There can be various degrees of editing involved:

Physician dictates: No tenderness present over chest
Transcribed: No tenderness is present over the chest.

Physician dictates: Came in with chest pain
Transcribed: The patient came in with chest pain.

. . . I was instructed to type exactly what the physician dictated. I only changed or edited sentences such as when doctor dictates throughout the report he or she ...

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The patient was a schizophrenic who was supposed to be restrained during the incident.

Doctors in executions

Great lengths go to shielding physician identities:

At all Florida lethal injections, a man in a purple moon suit leans over the dying inmate to listen for a heartbeat and feel for a pulse. After a few seconds, he nods, and the witnesses are informed that the death sentence has been duly carried out.

The man is a doctor and the gear shields his identity "” not just ...

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The story of Gene Rogers:

As the medical director for Sacramento County's Indigent Services program for the better part of the past decade, Dr. Rogers has waged a long fight against the central California county's practice of providing non-emergency medical care to illegal immigrants "” a policy he says violates federal law and results in the poorest American citizens being denied the care they deserve.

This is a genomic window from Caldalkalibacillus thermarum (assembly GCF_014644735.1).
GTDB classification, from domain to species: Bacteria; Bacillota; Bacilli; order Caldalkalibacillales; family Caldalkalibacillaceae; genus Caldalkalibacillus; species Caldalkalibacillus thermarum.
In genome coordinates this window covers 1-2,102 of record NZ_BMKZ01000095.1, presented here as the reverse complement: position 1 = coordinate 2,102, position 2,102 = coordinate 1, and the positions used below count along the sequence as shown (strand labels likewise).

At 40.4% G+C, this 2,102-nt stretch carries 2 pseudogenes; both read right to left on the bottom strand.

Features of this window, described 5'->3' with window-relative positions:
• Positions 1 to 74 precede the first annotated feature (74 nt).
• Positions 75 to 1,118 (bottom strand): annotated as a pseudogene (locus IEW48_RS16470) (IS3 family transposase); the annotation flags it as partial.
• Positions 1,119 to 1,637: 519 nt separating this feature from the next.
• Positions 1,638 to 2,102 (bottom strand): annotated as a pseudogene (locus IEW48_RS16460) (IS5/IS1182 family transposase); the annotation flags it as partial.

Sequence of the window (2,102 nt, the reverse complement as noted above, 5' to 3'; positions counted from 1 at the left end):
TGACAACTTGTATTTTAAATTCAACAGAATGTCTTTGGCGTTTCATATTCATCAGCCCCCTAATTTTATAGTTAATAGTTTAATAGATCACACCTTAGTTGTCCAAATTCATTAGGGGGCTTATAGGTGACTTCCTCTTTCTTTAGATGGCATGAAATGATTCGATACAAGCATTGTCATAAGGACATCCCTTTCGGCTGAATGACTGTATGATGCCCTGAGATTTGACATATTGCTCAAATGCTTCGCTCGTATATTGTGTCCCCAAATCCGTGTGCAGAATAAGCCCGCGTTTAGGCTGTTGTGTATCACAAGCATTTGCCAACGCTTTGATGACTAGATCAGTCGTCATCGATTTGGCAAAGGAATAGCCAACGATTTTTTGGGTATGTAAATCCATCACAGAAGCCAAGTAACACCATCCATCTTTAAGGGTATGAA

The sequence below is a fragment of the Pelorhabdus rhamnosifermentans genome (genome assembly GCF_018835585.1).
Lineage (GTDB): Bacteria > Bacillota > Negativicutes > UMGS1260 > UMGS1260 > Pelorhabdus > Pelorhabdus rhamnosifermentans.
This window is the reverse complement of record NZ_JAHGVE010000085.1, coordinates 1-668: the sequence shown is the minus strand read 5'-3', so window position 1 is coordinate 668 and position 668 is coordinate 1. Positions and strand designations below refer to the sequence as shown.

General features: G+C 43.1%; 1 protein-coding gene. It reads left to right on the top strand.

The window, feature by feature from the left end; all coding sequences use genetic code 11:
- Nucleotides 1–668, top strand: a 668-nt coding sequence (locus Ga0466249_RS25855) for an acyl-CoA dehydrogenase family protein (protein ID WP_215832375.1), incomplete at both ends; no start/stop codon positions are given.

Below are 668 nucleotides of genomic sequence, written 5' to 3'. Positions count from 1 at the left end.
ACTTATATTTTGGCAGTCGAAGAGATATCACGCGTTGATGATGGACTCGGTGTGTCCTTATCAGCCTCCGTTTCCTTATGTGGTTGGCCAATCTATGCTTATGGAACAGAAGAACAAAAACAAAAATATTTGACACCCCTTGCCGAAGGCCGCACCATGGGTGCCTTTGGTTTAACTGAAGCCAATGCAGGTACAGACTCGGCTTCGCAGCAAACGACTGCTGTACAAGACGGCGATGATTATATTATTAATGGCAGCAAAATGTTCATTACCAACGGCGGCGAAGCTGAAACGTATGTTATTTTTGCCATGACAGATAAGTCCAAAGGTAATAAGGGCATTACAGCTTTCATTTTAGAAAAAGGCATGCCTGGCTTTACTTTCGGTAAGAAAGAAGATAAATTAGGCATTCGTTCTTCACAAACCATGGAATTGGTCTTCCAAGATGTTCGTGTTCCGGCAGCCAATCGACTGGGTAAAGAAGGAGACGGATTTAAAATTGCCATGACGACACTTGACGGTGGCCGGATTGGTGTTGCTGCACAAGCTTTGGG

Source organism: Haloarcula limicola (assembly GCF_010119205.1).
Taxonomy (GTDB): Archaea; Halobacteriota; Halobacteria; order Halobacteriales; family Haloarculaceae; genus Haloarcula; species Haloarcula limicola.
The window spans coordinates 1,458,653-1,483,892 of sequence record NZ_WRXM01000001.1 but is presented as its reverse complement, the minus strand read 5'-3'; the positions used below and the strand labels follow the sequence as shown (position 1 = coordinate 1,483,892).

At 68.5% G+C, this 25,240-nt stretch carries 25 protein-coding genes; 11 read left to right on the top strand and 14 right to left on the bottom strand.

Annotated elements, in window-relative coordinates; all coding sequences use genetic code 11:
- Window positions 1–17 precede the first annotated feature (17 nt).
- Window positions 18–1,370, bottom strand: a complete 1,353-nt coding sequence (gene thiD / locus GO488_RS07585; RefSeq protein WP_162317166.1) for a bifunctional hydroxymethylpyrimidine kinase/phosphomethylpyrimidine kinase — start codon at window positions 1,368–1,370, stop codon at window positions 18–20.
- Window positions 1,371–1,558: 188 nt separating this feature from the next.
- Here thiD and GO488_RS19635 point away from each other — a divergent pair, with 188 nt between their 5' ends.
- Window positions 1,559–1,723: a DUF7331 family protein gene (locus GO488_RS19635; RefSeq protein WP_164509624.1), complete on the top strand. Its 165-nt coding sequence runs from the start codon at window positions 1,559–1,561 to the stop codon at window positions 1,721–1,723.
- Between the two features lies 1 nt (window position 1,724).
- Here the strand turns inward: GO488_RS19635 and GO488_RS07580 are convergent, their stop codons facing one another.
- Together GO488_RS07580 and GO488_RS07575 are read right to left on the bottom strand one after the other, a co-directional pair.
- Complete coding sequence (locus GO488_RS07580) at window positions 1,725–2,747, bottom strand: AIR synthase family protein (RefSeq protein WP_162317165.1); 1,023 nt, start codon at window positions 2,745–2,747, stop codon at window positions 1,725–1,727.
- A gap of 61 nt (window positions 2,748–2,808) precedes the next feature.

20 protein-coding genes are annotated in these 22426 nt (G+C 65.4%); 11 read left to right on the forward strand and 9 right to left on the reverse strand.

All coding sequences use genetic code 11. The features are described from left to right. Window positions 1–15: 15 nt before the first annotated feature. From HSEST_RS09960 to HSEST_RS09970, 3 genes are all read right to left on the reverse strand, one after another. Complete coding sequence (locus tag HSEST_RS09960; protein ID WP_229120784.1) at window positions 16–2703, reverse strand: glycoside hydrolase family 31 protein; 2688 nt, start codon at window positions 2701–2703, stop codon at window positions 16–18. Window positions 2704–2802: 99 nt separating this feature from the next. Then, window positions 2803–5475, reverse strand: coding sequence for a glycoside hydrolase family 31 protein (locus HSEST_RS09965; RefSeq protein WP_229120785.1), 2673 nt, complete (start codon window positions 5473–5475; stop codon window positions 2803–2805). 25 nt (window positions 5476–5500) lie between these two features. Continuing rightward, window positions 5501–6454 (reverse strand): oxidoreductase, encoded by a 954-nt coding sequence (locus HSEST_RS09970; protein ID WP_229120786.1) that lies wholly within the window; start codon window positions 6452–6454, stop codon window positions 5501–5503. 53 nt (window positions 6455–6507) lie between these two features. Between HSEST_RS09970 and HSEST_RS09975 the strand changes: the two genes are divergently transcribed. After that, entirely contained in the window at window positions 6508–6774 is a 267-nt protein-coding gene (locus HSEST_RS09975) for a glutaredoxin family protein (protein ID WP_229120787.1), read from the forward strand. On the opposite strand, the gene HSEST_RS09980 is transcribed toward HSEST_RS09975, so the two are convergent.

That fight cost Dr. ...

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Physicians will respond to financial incentives. So clearly, this makes sense:

Patients seeking an appointment with a dermatologist to ask about a potentially cancerous mole have to wait substantially longer than those seeking Botox for wrinkles, says a study published online today by The Journal of the American Academy of Dermatology.

Researchers reported that dermatologists in 12 cities offered a typical wait of eight days for a ...

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Cardiologist Dr. Wes with his thoughts.

Patient poaching

Lose a patient to a hospital-owned practice? It's not an uncommon occurrence.

Dr. Rob with a list of the best medical terms to say aloud. With audio goodness.

Black market isoniazid?

This medication is relatively cheap, and I'm not sure people would go out of their way to take this. But that doesn't stop the spammers.

EMT complaints

Tom Reynolds writes about some complaints he sees against EMTs:

As you can see some people are quick to complain, or just don't understand the job that we do. Remember that I was complained against for saying that a patient hits like a girl after he assaulted me - and the complaint was fully investigated. I wonder if that is in a Trust report somewhere...

Drug-seekers, again

Scalpel and ER Nursey with more ways to detect drug-seeking behavior.

What killed Beethoven?

Lead poisoning is the common answer. However, new analysis (found in the Beethoven Journal - which I never knew existed) sheds new light: